Wholebody focusing gives practitioners a path to be with the not-knowing.  One simply gives their body permission to be with what is there and to move in any way it needs to move.  One’s awareness of something and your neutrality toward what comes are the only requirements.  Often, internal or external movements emerge and they carry forward without words or images.  The practitioner stays with the movement until a shift happens.  In the process, and a felt sense, a phrase or an image might emerge that gives more information.  Other times an agitated movement, for example, might shift to a comforting one without any other information.  When I experienced my birth, I was observing the felt sense of my rapid heart beat during a panic attack.   Suddenly, I felt myself moving through the birth canal.  I mostly remember what that felt like on my arms and the release of anxiety when I exited the birth canal.

Wholebody focusing trains the practitioner to rely on body wisdom for its information. Body wisdom does not need the right word or image to carry forward.  Deeply hidden truths may not have words, and they may not even be based on your particular life story. Those places where the unknown parts live also have the ability, with our attention,  to tap into the abundant benevolent energy that surrounds us as a support to carry forward our healing.  When we rely on only words and images from our own narratives, we may miss what the vast resources and stories the universe has to offer to help our healing. Wholebody focusing gives us this kind of range of opportunity.

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Author: Diana Scalera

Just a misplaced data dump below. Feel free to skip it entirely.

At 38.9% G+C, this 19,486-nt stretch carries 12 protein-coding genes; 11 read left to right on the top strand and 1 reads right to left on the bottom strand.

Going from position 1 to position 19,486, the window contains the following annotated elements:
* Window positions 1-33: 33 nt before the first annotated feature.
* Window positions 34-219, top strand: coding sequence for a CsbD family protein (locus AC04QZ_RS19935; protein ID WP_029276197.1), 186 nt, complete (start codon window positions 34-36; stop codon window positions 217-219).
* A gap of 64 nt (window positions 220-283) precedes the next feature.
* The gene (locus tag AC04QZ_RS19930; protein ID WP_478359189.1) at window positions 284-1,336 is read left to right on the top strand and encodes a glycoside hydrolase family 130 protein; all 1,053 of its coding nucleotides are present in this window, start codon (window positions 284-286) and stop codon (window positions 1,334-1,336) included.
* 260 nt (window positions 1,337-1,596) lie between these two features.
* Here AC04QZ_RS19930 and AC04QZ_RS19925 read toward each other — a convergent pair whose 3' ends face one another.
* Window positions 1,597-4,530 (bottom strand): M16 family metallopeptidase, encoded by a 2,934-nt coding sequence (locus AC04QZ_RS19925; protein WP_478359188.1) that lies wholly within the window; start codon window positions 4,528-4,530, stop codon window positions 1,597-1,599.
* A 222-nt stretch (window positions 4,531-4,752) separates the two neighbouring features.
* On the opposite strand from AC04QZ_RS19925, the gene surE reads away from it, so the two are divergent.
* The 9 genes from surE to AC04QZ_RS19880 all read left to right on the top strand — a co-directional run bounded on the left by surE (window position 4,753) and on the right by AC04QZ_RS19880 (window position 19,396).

I am a Certified Wholebody Focusing Professional and Reiki Master Level III. I am interested in the cross-section between Wholebody focusing and energy work. I offer Reiki treatments in person and at a distance. I am also available to train clients in WBF. Please contact me at

5 thoughts on “Deep Hunger, the “Not Knowing” and Wholebody Focusing”

  1. Thank you so much for sharing this story. It resonated a lot with me and made me feel many things. I am also a life long anxiety sufferer and have wondered about the origins. This article you have written brings a new felt sense for me of curiosity which I am grateful for. Thank you so much for posting this.

  2. Thanks for your reply. Anxiety is so complicated and multifaceted. The strange part is I was always working with what I thought was the story behind the anxiety. That day I stayed with the physical sensation (rapid heart beat) of the anxiety, something I had always avoided doing. That’s when this shift occurred.

  3. Thank you Diana for your remarkable story of how we embody the history of your mother’s suffering, a suffering that is not of our own making and yet we suffer it once again and perpetuate that kind of trauma forward. You also offer us hope (grounded presence) to a way beyond a stuck place that is there and perhaps without conscious connection to its source so that it can move beyond what it knows. Kevin

  4. Dear Kevin,

    What I am finding is that as long as I acknowledge what my mother’s presence engenders in my body, I can find a way to be with her in a compassionate way. That is all new for me.